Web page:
Alice Through the Looking Glass review: just a little more interesting than taking a nap
In the beginning, there was Alice - the 1865 novel by Lewis Carroll about a young girl's adventures in a strange fantasy land that have led to countless adventure stories ever since.
So it's more than safe to say the Western world wouldn't be the same without it. Regardless of where you first learned about the Cheshire Cat, Mad Hatter and the Red Queen, all of them are characters that are as embedded in your life as people you actually know in the real world.
For anyone who ever read the book, Tim Burton's 2010 Alice in Wonderland fell somewhat short of truly representing that fantastical universe the way it deserved.
But the box office lapped it up. That's because back in 2010, anything with 3D effects was a definite win. In fact, despite not being the best end product, Alice in Wonderland became the sixth film in history to make over $1 billion worldwide.
Back then, Johnny Depp was still the world's sweetheart. And if you want to make a weirdo fantasy film, Depp is, and always has been, your man.
So because the last movie made a boatload of money, we've got Alice Through The Looking Glass on our hands - just one more unnecessary sequel in this age of unnecessary sequels.
A return to Underland
As gothic as Burton's film was (he's the producer on this one) director James Bobin's take is a far more gaudy and colourful mess. Add a script which is a complete departure from Carroll's rich world, and you get a complete snooze fest.
Director James Bobin (Muppets, Flight of the Conchords) does manage some remarkable visual cues, but he's largely stuck having to ape Burton's tiresome vision, which amounts to the most amped-up production design possible. The integration of practical effects with CGI is definitely improved over the first film - the design and colour are the elements that save the film from an abyss of dullness.
This time Alice's (Mia Wasikowska) mission is to cheer the Hatter (Johnny Depp) because he's in a bit of a funk.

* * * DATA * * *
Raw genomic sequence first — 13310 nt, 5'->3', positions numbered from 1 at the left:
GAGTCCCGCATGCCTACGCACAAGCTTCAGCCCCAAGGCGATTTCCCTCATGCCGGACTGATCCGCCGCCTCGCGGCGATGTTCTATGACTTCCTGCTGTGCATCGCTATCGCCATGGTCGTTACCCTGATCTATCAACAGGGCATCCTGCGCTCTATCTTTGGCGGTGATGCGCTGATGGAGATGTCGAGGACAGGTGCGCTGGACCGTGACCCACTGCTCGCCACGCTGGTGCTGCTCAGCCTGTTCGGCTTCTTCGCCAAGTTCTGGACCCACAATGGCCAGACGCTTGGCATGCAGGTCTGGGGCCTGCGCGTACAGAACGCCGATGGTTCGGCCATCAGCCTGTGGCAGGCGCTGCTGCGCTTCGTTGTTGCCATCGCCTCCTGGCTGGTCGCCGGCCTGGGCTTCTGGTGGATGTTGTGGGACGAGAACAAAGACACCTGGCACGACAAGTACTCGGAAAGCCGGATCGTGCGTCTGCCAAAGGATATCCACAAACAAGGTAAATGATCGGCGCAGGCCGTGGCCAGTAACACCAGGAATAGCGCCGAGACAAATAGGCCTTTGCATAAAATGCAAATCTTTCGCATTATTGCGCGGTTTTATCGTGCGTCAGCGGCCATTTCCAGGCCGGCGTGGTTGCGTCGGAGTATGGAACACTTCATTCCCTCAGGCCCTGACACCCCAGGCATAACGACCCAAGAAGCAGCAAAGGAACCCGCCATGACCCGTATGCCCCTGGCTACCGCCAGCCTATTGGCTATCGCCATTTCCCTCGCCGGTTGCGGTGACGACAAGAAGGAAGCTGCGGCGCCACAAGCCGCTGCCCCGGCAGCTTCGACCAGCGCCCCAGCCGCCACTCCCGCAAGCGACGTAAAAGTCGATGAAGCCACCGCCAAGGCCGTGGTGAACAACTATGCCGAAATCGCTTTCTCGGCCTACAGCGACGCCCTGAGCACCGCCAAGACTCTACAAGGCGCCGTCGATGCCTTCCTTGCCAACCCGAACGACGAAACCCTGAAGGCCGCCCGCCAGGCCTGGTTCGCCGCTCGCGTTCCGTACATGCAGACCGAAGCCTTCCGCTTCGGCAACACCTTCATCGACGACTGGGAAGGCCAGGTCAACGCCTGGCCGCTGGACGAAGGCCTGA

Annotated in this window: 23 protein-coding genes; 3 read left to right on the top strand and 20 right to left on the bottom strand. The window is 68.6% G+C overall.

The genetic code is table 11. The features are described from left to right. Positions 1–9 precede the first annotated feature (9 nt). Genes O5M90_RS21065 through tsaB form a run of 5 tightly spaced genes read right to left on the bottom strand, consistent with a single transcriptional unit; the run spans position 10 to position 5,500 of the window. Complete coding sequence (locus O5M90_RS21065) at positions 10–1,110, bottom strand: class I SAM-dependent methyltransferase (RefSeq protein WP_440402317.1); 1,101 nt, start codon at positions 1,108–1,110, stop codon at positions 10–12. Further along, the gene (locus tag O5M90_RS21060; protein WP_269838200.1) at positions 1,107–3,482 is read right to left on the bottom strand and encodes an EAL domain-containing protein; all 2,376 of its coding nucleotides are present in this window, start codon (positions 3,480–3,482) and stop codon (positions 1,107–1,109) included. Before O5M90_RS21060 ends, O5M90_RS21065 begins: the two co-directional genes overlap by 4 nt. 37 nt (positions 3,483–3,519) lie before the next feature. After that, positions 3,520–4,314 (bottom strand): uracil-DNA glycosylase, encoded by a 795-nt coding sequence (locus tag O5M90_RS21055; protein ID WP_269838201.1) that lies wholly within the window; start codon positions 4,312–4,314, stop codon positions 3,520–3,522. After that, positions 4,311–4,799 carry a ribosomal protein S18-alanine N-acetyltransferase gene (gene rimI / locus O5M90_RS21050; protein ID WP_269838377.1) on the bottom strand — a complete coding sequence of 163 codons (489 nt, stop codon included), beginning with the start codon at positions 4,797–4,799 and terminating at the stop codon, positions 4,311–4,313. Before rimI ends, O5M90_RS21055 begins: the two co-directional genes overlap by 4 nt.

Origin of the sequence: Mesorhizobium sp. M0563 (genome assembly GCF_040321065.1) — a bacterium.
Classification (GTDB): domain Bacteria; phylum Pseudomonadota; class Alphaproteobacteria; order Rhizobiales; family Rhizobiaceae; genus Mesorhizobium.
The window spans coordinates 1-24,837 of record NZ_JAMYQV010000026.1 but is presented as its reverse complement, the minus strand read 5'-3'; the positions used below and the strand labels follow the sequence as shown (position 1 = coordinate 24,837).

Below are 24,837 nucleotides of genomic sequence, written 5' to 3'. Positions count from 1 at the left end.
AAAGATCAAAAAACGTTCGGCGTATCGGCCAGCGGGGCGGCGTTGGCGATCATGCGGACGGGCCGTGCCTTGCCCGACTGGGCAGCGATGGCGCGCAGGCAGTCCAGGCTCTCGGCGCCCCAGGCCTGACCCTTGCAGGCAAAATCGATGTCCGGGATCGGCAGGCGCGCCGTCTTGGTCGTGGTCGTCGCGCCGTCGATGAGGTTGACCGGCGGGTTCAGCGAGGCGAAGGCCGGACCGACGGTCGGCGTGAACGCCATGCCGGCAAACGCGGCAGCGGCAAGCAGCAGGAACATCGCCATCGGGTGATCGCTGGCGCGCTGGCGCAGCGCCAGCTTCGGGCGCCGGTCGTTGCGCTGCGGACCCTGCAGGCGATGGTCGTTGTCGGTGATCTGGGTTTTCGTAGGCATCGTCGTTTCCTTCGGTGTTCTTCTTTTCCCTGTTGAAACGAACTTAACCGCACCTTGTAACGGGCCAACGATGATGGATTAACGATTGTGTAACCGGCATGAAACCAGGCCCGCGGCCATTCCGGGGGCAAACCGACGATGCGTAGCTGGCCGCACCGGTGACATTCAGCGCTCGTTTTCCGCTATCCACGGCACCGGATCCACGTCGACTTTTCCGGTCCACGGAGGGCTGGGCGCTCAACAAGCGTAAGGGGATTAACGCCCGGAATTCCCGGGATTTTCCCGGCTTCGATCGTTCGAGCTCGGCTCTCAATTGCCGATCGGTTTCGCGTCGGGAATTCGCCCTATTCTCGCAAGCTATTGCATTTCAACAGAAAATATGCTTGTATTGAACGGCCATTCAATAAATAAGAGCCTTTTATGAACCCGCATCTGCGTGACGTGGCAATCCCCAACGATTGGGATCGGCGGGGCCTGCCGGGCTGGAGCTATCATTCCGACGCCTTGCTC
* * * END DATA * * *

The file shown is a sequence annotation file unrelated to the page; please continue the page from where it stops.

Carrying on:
Alice, who's incredibly determined to save her friend from coping with grief ends up messing with rules of the space-time continuum when she steals the time-travelling chronosphere from Time (Sacha Baron Cohen). She uses it to go into the past where she learns the relationship between the Red Queen Iracebeth (Helena Bonham Carter) and the White Queen Mirana (Anne Hathaway).
There's a lovely note of female empowerment to Alice Through the Looking Glass - Bobin and the screenwriter Linda Woolverton manage to give Alice a lot more agency that she had in the original film which is a huge step up.
The movie's cast is full of many big names - Anne Hathaway as the White Queen - and great British character actors voicing Wonderland's many inhabitants, including Stephen Fry as the Cheshire Cat and Alan Rickman as the Caterpillar. All this should be instant gold you'd think. But nobody seems all that invested in the quest to save the Hatter, perhaps because the movie is only slightly more interesting than taking a nap.
Wasikowska is fantastic as usual.
If you haven't seen the first season of HBO's In Treatment, then you might not be aware of just how powerful a performer she is, something she proved again with 2015's Crimson Peak.
The only other two actors who seem at all bothered to emote are Sacha Baron Cohen as Time and Carter as the Red Queen (she of the enormous head).
And Johnny Depp. Remember when he was an actor? The film, bad enough to start with, groans to a halt every second he is on screen.
One thing that would have lifted the movie is if Pink's rehash of Jefferson Airplane's White Rabbit had run through its entirety.